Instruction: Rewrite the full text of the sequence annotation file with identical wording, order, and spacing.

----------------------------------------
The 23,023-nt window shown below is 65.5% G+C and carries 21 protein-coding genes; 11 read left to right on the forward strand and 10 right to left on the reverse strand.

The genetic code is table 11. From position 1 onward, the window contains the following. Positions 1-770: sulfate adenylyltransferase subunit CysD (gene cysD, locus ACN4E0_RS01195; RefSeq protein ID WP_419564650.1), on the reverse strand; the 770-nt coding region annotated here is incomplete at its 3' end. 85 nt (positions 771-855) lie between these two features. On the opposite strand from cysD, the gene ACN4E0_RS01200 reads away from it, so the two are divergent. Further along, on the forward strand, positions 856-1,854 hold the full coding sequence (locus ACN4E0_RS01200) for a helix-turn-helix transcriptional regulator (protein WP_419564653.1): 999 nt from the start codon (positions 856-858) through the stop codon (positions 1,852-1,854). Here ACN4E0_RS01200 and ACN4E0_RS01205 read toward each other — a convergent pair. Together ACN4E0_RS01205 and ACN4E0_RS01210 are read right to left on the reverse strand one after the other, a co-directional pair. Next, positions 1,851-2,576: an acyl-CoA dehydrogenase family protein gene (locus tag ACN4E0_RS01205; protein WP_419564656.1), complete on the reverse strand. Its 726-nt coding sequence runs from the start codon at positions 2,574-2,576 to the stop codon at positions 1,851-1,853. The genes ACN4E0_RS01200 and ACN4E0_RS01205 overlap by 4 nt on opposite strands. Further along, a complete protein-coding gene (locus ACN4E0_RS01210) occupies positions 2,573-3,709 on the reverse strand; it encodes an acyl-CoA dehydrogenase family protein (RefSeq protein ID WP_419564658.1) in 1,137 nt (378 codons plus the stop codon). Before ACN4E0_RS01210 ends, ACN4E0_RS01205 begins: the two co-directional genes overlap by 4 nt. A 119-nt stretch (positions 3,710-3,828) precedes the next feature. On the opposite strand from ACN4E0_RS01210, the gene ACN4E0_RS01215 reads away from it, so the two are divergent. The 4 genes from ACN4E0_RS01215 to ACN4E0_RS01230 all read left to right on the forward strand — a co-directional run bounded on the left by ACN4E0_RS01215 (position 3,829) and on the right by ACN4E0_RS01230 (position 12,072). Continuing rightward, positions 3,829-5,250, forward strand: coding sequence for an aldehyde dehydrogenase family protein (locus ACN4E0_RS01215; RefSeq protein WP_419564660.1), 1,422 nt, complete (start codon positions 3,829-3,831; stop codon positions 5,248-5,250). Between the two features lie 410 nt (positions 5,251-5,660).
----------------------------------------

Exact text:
The 23,023-nt window shown below is 65.5% G+C and carries 21 protein-coding genes; 11 read left to right on the forward strand and 10 right to left on the reverse strand.

The genetic code is table 11. From position 1 onward, the window contains the following. Positions 1-770: sulfate adenylyltransferase subunit CysD (gene cysD, locus ACN4E0_RS01195; RefSeq protein ID WP_419564650.1), on the reverse strand; the 770-nt coding region annotated here is incomplete at its 3' end. 85 nt (positions 771-855) lie between these two features. On the opposite strand from cysD, the gene ACN4E0_RS01200 reads away from it, so the two are divergent. Further along, on the forward strand, positions 856-1,854 hold the full coding sequence (locus ACN4E0_RS01200) for a helix-turn-helix transcriptional regulator (protein WP_419564653.1): 999 nt from the start codon (positions 856-858) through the stop codon (positions 1,852-1,854). Here ACN4E0_RS01200 and ACN4E0_RS01205 read toward each other — a convergent pair. Together ACN4E0_RS01205 and ACN4E0_RS01210 are read right to left on the reverse strand one after the other, a co-directional pair. Next, positions 1,851-2,576: an acyl-CoA dehydrogenase family protein gene (locus tag ACN4E0_RS01205; protein WP_419564656.1), complete on the reverse strand. Its 726-nt coding sequence runs from the start codon at positions 2,574-2,576 to the stop codon at positions 1,851-1,853. The genes ACN4E0_RS01200 and ACN4E0_RS01205 overlap by 4 nt on opposite strands. Further along, a complete protein-coding gene (locus ACN4E0_RS01210) occupies positions 2,573-3,709 on the reverse strand; it encodes an acyl-CoA dehydrogenase family protein (RefSeq protein ID WP_419564658.1) in 1,137 nt (378 codons plus the stop codon). Before ACN4E0_RS01210 ends, ACN4E0_RS01205 begins: the two co-directional genes overlap by 4 nt. A 119-nt stretch (positions 3,710-3,828) precedes the next feature. On the opposite strand from ACN4E0_RS01210, the gene ACN4E0_RS01215 reads away from it, so the two are divergent. The 4 genes from ACN4E0_RS01215 to ACN4E0_RS01230 all read left to right on the forward strand — a co-directional run bounded on the left by ACN4E0_RS01215 (position 3,829) and on the right by ACN4E0_RS01230 (position 12,072). Continuing rightward, positions 3,829-5,250, forward strand: coding sequence for an aldehyde dehydrogenase family protein (locus ACN4E0_RS01215; RefSeq protein WP_419564660.1), 1,422 nt, complete (start codon positions 3,829-3,831; stop codon positions 5,248-5,250). Between the two features lie 410 nt (positions 5,251-5,660).